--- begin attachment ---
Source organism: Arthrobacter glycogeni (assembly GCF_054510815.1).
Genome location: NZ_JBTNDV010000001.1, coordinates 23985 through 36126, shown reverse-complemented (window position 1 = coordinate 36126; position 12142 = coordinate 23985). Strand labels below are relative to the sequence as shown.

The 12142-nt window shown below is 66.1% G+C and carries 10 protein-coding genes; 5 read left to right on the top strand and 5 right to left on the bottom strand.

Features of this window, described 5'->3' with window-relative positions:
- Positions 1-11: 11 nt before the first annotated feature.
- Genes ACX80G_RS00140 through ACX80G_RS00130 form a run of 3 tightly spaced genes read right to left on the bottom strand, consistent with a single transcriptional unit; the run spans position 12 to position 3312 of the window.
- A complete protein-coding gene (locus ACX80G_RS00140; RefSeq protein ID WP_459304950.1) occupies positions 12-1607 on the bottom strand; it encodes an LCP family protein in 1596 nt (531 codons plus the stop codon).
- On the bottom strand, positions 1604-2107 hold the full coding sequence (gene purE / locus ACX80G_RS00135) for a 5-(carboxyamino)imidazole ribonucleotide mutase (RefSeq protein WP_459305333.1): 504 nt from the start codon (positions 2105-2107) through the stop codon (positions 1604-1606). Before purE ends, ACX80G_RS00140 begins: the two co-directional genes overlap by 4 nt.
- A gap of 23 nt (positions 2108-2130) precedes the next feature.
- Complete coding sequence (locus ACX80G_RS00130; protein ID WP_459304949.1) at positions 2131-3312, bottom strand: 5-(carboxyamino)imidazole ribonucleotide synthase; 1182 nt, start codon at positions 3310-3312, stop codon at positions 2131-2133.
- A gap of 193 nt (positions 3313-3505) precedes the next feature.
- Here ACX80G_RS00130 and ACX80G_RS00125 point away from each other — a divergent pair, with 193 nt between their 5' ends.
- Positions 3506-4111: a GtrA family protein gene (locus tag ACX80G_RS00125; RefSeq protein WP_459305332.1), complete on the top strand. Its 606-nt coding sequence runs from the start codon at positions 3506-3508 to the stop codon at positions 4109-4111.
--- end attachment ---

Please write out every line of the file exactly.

Source organism: Arthrobacter glycogeni (assembly GCF_054510815.1).
Genome location: NZ_JBTNDV010000001.1, coordinates 23985 through 36126, shown reverse-complemented (window position 1 = coordinate 36126; position 12142 = coordinate 23985). Strand labels below are relative to the sequence as shown.

The 12142-nt window shown below is 66.1% G+C and carries 10 protein-coding genes; 5 read left to right on the top strand and 5 right to left on the bottom strand.

Features of this window, described 5'->3' with window-relative positions:
- Positions 1-11: 11 nt before the first annotated feature.
- Genes ACX80G_RS00140 through ACX80G_RS00130 form a run of 3 tightly spaced genes read right to left on the bottom strand, consistent with a single transcriptional unit; the run spans position 12 to position 3312 of the window.
- A complete protein-coding gene (locus ACX80G_RS00140; RefSeq protein ID WP_459304950.1) occupies positions 12-1607 on the bottom strand; it encodes an LCP family protein in 1596 nt (531 codons plus the stop codon).
- On the bottom strand, positions 1604-2107 hold the full coding sequence (gene purE / locus ACX80G_RS00135) for a 5-(carboxyamino)imidazole ribonucleotide mutase (RefSeq protein WP_459305333.1): 504 nt from the start codon (positions 2105-2107) through the stop codon (positions 1604-1606). Before purE ends, ACX80G_RS00140 begins: the two co-directional genes overlap by 4 nt.
- A gap of 23 nt (positions 2108-2130) precedes the next feature.
- Complete coding sequence (locus ACX80G_RS00130; protein ID WP_459304949.1) at positions 2131-3312, bottom strand: 5-(carboxyamino)imidazole ribonucleotide synthase; 1182 nt, start codon at positions 3310-3312, stop codon at positions 2131-2133.
- A gap of 193 nt (positions 3313-3505) precedes the next feature.
- Here ACX80G_RS00130 and ACX80G_RS00125 point away from each other — a divergent pair, with 193 nt between their 5' ends.
- Positions 3506-4111: a GtrA family protein gene (locus tag ACX80G_RS00125; RefSeq protein WP_459305332.1), complete on the top strand. Its 606-nt coding sequence runs from the start codon at positions 3506-3508 to the stop codon at positions 4109-4111.